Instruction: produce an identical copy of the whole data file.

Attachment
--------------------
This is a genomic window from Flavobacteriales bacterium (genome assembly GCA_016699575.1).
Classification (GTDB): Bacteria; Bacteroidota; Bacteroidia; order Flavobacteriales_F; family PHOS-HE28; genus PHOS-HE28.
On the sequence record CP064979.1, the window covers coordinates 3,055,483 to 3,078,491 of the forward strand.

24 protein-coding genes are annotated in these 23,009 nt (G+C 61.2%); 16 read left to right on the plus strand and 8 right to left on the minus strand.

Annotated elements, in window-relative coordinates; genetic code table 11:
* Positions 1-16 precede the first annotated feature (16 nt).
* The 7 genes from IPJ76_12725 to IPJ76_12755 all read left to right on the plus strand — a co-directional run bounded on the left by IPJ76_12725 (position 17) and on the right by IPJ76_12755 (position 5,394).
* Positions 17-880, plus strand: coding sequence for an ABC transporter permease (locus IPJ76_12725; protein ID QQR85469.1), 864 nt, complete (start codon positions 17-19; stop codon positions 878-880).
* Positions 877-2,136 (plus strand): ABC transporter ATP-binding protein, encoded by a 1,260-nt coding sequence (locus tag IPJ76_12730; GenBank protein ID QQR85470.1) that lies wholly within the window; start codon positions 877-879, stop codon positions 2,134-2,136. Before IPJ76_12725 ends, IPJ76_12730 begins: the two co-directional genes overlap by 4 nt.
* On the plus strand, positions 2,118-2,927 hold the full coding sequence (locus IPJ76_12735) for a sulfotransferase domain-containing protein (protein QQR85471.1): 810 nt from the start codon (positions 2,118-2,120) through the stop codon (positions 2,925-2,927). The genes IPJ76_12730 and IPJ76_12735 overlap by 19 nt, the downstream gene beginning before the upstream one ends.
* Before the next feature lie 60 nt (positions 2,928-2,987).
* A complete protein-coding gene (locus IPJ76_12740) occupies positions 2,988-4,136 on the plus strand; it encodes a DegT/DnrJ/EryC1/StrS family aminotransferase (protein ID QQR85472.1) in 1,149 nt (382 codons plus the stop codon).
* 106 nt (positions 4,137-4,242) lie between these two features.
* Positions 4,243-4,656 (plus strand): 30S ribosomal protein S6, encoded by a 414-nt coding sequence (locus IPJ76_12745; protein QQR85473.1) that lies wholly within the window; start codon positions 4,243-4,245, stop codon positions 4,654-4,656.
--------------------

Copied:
This is a genomic window from Flavobacteriales bacterium (genome assembly GCA_016699575.1).
Classification (GTDB): Bacteria; Bacteroidota; Bacteroidia; order Flavobacteriales_F; family PHOS-HE28; genus PHOS-HE28.
On the sequence record CP064979.1, the window covers coordinates 3,055,483 to 3,078,491 of the forward strand.

24 protein-coding genes are annotated in these 23,009 nt (G+C 61.2%); 16 read left to right on the plus strand and 8 right to left on the minus strand.

Annotated elements, in window-relative coordinates; genetic code table 11:
* Positions 1-16 precede the first annotated feature (16 nt).
* The 7 genes from IPJ76_12725 to IPJ76_12755 all read left to right on the plus strand — a co-directional run bounded on the left by IPJ76_12725 (position 17) and on the right by IPJ76_12755 (position 5,394).
* Positions 17-880, plus strand: coding sequence for an ABC transporter permease (locus IPJ76_12725; protein ID QQR85469.1), 864 nt, complete (start codon positions 17-19; stop codon positions 878-880).
* Positions 877-2,136 (plus strand): ABC transporter ATP-binding protein, encoded by a 1,260-nt coding sequence (locus tag IPJ76_12730; GenBank protein ID QQR85470.1) that lies wholly within the window; start codon positions 877-879, stop codon positions 2,134-2,136. Before IPJ76_12725 ends, IPJ76_12730 begins: the two co-directional genes overlap by 4 nt.
* On the plus strand, positions 2,118-2,927 hold the full coding sequence (locus IPJ76_12735) for a sulfotransferase domain-containing protein (protein QQR85471.1): 810 nt from the start codon (positions 2,118-2,120) through the stop codon (positions 2,925-2,927). The genes IPJ76_12730 and IPJ76_12735 overlap by 19 nt, the downstream gene beginning before the upstream one ends.
* Before the next feature lie 60 nt (positions 2,928-2,987).
* A complete protein-coding gene (locus IPJ76_12740) occupies positions 2,988-4,136 on the plus strand; it encodes a DegT/DnrJ/EryC1/StrS family aminotransferase (protein ID QQR85472.1) in 1,149 nt (382 codons plus the stop codon).
* 106 nt (positions 4,137-4,242) lie between these two features.
* Positions 4,243-4,656 (plus strand): 30S ribosomal protein S6, encoded by a 414-nt coding sequence (locus IPJ76_12745; protein QQR85473.1) that lies wholly within the window; start codon positions 4,243-4,245, stop codon positions 4,654-4,656.